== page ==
Illustrating the corrosive impact of Tribunal Fees on access to justice, a new report by ACAS shows that 20% of workers admit to withdrawing their case due to record-high up-front costs, and that almost 40% of workers who are entitled to some help in paying the fees would be discouraged from bringing their case if those remissions were unavailable.

Employment Tribunal fees were introduced in July 2013 under the coalition government and led to a 70% decrease in the number of cases brought to the Employment Tribunal, with claims concerning unauthorised deductions of wages, sex discrimination and equal pay particularly badly affected. The introduction of fees was supported by the Liberal Democrats on the promise that there would be a review of their impact. However, while this review was due to be published by the end of 2015, under the current government this has not yet happened.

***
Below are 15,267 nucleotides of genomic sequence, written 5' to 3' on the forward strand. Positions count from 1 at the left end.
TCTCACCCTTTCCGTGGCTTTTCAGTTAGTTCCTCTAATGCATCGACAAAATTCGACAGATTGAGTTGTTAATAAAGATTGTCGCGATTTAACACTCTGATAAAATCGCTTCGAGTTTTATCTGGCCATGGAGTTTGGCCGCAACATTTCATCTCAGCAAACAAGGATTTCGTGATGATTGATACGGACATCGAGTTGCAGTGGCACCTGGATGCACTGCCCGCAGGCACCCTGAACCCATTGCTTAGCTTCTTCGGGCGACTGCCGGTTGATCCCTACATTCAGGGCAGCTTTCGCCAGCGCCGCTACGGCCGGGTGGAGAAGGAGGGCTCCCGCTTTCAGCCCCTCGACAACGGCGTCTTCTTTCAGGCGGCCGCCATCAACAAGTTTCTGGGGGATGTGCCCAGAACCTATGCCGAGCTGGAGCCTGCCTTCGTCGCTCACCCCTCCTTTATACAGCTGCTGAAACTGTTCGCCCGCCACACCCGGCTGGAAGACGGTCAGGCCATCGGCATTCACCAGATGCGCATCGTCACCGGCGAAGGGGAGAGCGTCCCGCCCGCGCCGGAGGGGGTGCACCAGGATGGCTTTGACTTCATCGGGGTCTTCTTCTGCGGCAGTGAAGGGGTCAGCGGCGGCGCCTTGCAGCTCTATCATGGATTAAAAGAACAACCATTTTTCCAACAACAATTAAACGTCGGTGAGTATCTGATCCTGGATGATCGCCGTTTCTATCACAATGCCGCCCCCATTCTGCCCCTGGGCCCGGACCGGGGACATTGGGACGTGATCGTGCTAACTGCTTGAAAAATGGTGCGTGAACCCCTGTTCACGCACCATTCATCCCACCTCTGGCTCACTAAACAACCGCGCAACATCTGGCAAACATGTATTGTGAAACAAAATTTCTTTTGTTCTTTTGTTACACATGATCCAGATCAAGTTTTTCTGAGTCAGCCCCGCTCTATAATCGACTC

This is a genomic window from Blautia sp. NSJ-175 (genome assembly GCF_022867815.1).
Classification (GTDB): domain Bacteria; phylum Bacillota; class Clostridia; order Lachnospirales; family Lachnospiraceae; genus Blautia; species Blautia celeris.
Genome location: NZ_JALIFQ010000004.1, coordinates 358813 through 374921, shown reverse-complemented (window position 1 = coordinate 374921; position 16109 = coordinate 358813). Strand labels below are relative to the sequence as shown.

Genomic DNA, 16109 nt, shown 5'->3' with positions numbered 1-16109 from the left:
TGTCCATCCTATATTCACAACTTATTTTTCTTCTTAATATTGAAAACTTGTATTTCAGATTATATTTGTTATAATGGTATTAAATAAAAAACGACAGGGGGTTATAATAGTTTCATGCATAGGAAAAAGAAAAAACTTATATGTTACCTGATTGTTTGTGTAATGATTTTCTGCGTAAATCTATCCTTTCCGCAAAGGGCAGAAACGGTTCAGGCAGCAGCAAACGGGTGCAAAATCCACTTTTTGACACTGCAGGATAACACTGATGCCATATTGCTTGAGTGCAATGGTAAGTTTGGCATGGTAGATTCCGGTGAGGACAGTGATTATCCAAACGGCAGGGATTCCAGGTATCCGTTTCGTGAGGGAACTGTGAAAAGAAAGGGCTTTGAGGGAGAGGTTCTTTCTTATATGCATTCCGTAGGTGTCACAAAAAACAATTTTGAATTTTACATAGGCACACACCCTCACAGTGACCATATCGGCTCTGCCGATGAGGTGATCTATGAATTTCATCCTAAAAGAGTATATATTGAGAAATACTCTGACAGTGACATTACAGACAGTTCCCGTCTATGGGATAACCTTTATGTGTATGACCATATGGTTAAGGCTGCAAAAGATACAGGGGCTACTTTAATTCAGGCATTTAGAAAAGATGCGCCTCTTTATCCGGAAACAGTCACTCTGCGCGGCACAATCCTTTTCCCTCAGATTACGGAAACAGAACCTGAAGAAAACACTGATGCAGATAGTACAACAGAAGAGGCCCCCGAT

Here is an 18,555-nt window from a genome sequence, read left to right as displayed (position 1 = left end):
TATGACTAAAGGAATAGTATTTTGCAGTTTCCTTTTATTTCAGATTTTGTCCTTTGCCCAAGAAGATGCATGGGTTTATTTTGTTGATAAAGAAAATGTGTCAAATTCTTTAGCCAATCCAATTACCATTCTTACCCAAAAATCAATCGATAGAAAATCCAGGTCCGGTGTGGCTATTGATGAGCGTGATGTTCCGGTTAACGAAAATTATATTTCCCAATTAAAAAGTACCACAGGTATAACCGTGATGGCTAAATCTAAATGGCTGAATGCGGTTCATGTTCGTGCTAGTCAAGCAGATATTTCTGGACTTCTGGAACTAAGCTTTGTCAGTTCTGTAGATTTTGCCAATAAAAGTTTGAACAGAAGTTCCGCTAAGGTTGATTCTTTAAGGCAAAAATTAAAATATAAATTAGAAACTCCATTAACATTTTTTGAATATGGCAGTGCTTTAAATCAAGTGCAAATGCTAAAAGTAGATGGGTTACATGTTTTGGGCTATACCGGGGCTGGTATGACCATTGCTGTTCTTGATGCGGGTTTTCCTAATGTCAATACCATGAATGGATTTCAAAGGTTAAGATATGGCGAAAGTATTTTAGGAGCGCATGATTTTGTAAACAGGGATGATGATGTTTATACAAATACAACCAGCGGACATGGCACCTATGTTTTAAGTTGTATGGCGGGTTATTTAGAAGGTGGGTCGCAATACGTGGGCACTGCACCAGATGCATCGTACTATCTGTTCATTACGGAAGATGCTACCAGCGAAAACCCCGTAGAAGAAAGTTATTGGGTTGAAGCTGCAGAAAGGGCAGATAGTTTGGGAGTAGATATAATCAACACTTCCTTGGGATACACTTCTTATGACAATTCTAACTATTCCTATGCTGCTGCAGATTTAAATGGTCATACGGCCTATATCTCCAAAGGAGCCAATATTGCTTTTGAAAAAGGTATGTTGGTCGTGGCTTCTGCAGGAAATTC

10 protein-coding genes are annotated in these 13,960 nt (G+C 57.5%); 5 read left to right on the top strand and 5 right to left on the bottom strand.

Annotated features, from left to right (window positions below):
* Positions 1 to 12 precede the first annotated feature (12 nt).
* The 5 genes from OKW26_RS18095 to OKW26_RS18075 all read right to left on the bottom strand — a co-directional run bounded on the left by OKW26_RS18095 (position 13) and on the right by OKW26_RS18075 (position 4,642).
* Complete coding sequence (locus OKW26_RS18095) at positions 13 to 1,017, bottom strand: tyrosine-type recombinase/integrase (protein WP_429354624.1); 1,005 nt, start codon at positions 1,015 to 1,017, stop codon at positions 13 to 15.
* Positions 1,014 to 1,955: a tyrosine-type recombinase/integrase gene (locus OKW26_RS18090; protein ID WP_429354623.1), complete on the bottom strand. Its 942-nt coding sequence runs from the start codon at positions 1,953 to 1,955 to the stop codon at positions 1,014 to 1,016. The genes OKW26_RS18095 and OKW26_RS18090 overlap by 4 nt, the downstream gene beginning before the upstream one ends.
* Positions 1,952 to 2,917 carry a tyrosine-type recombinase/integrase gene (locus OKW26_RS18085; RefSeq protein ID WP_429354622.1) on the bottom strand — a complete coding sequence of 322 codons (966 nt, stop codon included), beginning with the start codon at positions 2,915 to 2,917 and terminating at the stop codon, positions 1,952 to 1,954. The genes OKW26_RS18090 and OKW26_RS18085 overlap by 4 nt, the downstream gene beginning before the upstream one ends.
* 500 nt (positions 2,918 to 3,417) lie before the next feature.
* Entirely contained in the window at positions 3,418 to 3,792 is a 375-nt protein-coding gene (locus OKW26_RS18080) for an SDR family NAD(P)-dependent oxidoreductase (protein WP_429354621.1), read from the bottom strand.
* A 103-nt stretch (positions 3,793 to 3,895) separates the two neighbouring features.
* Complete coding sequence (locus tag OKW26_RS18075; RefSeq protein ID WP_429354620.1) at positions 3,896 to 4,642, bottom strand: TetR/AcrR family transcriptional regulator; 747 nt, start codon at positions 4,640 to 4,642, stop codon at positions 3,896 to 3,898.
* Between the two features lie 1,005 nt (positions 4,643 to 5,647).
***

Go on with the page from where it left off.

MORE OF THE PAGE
According to Thompsons, the ACAS report is another damning indictment on the government’s moves to charge working people to access the justice system.

Commenting on the report, Iain Birrell, Member of Thompsons Solicitors’ Trade Union Law Group said: “It is clear that fees are dramatically undermining the right of people on low and average wages to bring a case when they have borne the brunt of the shoddy, illegal or discriminatory behaviour of their employer. This has been apparent since fees were brought in in 2013 and ACAS’s report confirms this even further.

"It's high time that the government admitted that the introduction of fees for Employment Tribunals has been extremely harmful: people with entirely valid cases, who before were entitled to a fair hearing without having to pay, are being priced out. We want to see the full impact report published by this government, warts and all, with a proper response that addresses these concerns in full.

"If justice hinges on one’s ability to pay, the credibility of our justice system is left in tatters."